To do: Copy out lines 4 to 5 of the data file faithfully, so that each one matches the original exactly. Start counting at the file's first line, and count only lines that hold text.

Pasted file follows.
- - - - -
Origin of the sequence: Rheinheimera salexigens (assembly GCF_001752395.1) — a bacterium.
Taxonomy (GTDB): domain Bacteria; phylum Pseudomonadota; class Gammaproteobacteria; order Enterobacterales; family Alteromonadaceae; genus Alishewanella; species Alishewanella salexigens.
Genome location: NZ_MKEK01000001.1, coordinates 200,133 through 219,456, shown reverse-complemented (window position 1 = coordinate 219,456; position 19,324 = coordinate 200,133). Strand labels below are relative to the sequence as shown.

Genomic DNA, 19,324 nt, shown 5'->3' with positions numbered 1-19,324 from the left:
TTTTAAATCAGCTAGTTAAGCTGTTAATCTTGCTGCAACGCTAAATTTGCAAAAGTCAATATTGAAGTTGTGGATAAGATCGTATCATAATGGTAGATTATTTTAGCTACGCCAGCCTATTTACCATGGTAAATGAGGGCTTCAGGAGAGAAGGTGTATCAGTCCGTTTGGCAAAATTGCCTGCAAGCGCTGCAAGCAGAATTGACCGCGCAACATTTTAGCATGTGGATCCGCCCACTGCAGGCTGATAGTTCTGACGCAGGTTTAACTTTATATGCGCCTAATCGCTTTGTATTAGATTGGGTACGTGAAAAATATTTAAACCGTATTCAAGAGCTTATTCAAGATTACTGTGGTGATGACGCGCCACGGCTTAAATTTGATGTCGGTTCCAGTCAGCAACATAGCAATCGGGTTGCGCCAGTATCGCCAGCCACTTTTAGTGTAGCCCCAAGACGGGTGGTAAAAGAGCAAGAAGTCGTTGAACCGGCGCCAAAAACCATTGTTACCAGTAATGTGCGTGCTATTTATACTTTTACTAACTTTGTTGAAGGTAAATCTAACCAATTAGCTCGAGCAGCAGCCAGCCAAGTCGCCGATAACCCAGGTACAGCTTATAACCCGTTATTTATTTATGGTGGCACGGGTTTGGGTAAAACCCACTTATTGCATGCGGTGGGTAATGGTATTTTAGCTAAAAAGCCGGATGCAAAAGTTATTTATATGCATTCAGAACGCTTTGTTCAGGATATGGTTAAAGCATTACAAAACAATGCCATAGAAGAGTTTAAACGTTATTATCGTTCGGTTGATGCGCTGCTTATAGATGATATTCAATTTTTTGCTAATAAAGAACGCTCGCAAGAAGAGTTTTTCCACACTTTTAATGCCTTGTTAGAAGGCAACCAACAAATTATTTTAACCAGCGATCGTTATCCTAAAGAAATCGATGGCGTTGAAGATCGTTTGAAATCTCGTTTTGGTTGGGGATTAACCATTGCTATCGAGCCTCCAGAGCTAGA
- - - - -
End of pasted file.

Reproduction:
Genomic DNA, 19,324 nt, shown 5'->3' with positions numbered 1-19,324 from the left:
TTTTAAATCAGCTAGTTAAGCTGTTAATCTTGCTGCAACGCTAAATTTGCAAAAGTCAATATTGAAGTTGTGGATAAGATCGTATCATAATGGTAGATTATTTTAGCTACGCCAGCCTATTTACCATGGTAAATGAGGGCTTCAGGAGAGAAGGTGTATCAGTCCGTTTGGCAAAATTGCCTGCAAGCGCTGCAAGCAGAATTGACCGCGCAACATTTTAGCATGTGGATCCGCCCACTGCAGGCTGATAGTTCTGACGCAGGTTTAACTTTATATGCGCCTAATCGCTTTGTATTAGATTGGGTACGTGAAAAATATTTAAACCGTATTCAAGAGCTTATTCAAGATTACTGTGGTGATGACGCGCCACGGCTTAAATTTGATGTCGGTTCCAGTCAGCAACATAGCAATCGGGTTGCGCCAGTATCGCCAGCCACTTTTAGTGTAGCCCCAAGACGGGTGGTAAAAGAGCAAGAAGTCGTTGAACCGGCGCCAAAAACCATTGTTACCAGTAATGTGCGTGCTATTTATACTTTTACTAACTTTGTTGAAGGTAAATCTAACCAATTAGCTCGAGCAGCAGCCAGCCAAGTCGCCGATAACCCAGGTACAGCTTATAACCCGTTATTTATTTATGGTGGCACGGGTTTGGGTAAAACCCACTTATTGCATGCGGTGGGTAATGGTATTTTAGCTAAAAAGCCGGATGCAAAAGTTATTTATATGCATTCAGAACGCTTTGTTCAGGATATGGTTAAAGCATTACAAAACAATGCCATAGAAGAGTTTAAACGTTATTATCGTTCGGTTGATGCGCTGCTTATAGATGATATTCAATTTTTTGCTAATAAAGAACGCTCGCAAGAAGAGTTTTTCCACACTTTTAATGCCTTGTTAGAAGGCAACCAACAAATTATTTTAACCAGCGATCGTTATCCTAAAGAAATCGATGGCGTTGAAGATCGTTTGAAATCTCGTTTTGGTTGGGGATTAACCATTGCTATCGAGCCTCCAGAGCTAGA